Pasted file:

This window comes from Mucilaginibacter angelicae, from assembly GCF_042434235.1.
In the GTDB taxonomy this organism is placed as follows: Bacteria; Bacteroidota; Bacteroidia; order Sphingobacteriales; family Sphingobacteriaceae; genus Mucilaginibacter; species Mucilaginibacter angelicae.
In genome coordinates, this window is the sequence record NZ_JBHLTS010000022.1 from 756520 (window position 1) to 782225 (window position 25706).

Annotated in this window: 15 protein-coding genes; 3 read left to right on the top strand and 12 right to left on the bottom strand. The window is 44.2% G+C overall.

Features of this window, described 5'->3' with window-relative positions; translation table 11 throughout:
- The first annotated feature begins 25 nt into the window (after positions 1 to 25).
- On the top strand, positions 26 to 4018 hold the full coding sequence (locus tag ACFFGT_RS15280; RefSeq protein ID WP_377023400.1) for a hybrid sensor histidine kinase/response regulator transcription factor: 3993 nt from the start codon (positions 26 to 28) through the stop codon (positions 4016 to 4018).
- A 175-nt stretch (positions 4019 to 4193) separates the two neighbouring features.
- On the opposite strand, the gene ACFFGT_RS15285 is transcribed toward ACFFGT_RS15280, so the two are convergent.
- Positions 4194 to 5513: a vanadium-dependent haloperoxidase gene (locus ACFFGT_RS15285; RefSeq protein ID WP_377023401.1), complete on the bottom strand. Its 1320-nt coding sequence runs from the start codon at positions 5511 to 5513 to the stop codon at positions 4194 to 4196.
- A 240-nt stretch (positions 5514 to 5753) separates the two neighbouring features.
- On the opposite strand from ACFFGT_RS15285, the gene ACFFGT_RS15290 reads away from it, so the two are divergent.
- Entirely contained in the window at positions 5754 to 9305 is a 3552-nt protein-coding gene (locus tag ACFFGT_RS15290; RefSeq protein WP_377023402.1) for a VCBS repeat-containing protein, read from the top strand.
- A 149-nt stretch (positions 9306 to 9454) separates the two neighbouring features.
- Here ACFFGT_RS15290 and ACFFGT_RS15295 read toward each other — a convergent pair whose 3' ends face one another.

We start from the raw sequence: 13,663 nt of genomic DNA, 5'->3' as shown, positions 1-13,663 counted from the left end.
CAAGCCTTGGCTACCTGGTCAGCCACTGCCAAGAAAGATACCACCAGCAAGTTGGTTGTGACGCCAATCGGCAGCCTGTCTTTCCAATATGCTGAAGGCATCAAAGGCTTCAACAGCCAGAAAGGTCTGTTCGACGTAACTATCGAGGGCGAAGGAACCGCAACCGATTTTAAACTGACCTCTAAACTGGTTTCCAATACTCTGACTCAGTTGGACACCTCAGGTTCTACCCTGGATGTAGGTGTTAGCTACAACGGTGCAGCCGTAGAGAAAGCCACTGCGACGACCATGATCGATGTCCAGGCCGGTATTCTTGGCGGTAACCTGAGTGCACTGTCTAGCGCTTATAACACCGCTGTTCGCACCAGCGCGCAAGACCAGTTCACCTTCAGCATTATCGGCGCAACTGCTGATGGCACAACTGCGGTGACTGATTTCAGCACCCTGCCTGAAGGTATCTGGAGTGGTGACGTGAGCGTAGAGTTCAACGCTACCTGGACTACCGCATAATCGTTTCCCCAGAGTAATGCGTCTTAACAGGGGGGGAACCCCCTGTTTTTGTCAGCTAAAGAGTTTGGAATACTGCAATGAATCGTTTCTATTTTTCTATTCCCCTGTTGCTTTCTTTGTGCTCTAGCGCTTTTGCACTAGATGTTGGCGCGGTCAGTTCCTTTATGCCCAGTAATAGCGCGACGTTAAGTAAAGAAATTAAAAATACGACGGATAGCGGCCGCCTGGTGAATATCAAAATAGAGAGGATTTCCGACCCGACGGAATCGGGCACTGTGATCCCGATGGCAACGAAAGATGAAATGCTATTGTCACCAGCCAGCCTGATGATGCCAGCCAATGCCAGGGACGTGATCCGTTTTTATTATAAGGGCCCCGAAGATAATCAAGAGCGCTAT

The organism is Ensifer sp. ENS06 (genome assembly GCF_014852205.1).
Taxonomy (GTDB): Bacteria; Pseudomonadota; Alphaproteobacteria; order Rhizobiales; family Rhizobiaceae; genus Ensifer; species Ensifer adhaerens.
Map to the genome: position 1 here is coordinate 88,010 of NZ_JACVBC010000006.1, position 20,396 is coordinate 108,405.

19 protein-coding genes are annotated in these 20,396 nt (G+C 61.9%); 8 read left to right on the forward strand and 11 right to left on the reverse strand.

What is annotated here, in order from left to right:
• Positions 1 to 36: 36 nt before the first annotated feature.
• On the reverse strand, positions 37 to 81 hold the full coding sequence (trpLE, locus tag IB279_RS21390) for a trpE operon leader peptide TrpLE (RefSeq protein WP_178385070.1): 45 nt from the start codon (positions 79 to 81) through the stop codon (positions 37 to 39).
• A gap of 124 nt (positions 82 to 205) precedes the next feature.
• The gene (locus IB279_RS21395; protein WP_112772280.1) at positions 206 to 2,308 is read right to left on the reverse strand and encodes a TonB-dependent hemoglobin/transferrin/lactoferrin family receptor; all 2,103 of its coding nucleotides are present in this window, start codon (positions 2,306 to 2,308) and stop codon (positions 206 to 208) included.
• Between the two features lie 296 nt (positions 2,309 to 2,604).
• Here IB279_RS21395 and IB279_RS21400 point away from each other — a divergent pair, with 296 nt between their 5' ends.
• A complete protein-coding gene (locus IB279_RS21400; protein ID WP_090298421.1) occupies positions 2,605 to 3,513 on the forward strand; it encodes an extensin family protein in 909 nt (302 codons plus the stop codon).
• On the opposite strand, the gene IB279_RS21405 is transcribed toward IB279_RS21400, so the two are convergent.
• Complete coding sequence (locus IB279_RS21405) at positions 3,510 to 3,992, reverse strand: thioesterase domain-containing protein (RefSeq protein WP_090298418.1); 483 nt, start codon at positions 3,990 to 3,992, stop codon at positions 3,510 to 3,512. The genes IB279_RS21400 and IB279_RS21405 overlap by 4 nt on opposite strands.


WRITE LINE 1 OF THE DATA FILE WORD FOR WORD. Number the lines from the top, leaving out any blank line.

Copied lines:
This window comes from Mucilaginibacter angelicae, from assembly GCF_042434235.1.